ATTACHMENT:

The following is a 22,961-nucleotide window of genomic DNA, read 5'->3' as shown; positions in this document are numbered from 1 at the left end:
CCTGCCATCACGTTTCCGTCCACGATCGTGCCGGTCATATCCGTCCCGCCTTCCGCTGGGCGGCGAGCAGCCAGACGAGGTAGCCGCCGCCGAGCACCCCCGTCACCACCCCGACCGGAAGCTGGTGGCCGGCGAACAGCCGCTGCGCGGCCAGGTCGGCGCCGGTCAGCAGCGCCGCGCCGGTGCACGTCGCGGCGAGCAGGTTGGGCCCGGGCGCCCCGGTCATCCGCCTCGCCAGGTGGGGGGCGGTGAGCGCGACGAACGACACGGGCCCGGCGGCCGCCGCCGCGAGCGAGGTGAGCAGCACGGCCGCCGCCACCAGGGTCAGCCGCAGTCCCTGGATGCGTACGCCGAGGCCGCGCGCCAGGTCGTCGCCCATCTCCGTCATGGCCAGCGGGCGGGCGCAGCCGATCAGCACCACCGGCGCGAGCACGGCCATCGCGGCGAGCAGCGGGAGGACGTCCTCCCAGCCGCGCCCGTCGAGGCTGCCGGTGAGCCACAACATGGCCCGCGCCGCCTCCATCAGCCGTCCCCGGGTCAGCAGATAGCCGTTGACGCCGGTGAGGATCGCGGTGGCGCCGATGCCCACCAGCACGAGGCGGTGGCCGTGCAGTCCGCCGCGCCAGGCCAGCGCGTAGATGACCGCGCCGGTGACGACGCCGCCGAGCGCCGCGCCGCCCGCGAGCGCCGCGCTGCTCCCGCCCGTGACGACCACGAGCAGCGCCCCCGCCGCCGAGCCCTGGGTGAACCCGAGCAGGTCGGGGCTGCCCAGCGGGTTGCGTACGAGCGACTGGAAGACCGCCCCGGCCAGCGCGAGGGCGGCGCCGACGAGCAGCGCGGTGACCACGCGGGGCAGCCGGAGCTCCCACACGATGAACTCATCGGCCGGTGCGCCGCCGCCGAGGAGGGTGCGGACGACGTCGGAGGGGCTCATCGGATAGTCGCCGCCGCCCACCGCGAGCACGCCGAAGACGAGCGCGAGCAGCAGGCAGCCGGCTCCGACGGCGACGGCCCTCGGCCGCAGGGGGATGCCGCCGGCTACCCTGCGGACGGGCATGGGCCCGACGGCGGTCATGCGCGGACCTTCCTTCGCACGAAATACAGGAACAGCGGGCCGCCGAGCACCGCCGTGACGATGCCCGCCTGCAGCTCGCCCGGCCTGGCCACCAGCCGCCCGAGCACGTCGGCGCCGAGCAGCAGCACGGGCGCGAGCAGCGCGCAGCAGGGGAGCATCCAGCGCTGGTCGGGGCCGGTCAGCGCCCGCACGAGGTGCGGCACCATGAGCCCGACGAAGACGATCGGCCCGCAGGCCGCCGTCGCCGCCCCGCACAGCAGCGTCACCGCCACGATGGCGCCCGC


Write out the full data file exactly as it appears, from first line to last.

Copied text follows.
The following is a 22,961-nucleotide window of genomic DNA, read 5'->3' as shown; positions in this document are numbered from 1 at the left end:
CCTGCCATCACGTTTCCGTCCACGATCGTGCCGGTCATATCCGTCCCGCCTTCCGCTGGGCGGCGAGCAGCCAGACGAGGTAGCCGCCGCCGAGCACCCCCGTCACCACCCCGACCGGAAGCTGGTGGCCGGCGAACAGCCGCTGCGCGGCCAGGTCGGCGCCGGTCAGCAGCGCCGCGCCGGTGCACGTCGCGGCGAGCAGGTTGGGCCCGGGCGCCCCGGTCATCCGCCTCGCCAGGTGGGGGGCGGTGAGCGCGACGAACGACACGGGCCCGGCGGCCGCCGCCGCGAGCGAGGTGAGCAGCACGGCCGCCGCCACCAGGGTCAGCCGCAGTCCCTGGATGCGTACGCCGAGGCCGCGCGCCAGGTCGTCGCCCATCTCCGTCATGGCCAGCGGGCGGGCGCAGCCGATCAGCACCACCGGCGCGAGCACGGCCATCGCGGCGAGCAGCGGGAGGACGTCCTCCCAGCCGCGCCCGTCGAGGCTGCCGGTGAGCCACAACATGGCCCGCGCCGCCTCCATCAGCCGTCCCCGGGTCAGCAGATAGCCGTTGACGCCGGTGAGGATCGCGGTGGCGCCGATGCCCACCAGCACGAGGCGGTGGCCGTGCAGTCCGCCGCGCCAGGCCAGCGCGTAGATGACCGCGCCGGTGACGACGCCGCCGAGCGCCGCGCCGCCCGCGAGCGCCGCGCTGCTCCCGCCCGTGACGACCACGAGCAGCGCCCCCGCCGCCGAGCCCTGGGTGAACCCGAGCAGGTCGGGGCTGCCCAGCGGGTTGCGTACGAGCGACTGGAAGACCGCCCCGGCCAGCGCGAGGGCGGCGCCGACGAGCAGCGCGGTGACCACGCGGGGCAGCCGGAGCTCCCACACGATGAACTCATCGGCCGGTGCGCCGCCGCCGAGGAGGGTGCGGACGACGTCGGAGGGGCTCATCGGATAGTCGCCGCCGCCCACCGCGAGCACGCCGAAGACGAGCGCGAGCAGCAGGCAGCCGGCTCCGACGGCGACGGCCCTCGGCCGCAGGGGGATGCCGCCGGCTACCCTGCGGACGGGCATGGGCCCGACGGCGGTCATGCGCGGACCTTCCTTCGCACGAAATACAGGAACAGCGGGCCGCCGAGCACCGCCGTGACGATGCCCGCCTGCAGCTCGCCCGGCCTGGCCACCAGCCGCCCGAGCACGTCGGCGCCGAGCAGCAGCACGGGCGCGAGCAGCGCGCAGCAGGGGAGCATCCAGCGCTGGTCGGGGCCGGTCAGCGCCCGCACGAGGTGCGGCACCATGAGCCCGACGAAGACGATCGGCCCGCAGGCCGCCGTCGCCGCCCCGCACAGCAGCGTCACCGCCACGATGGCGCCCGC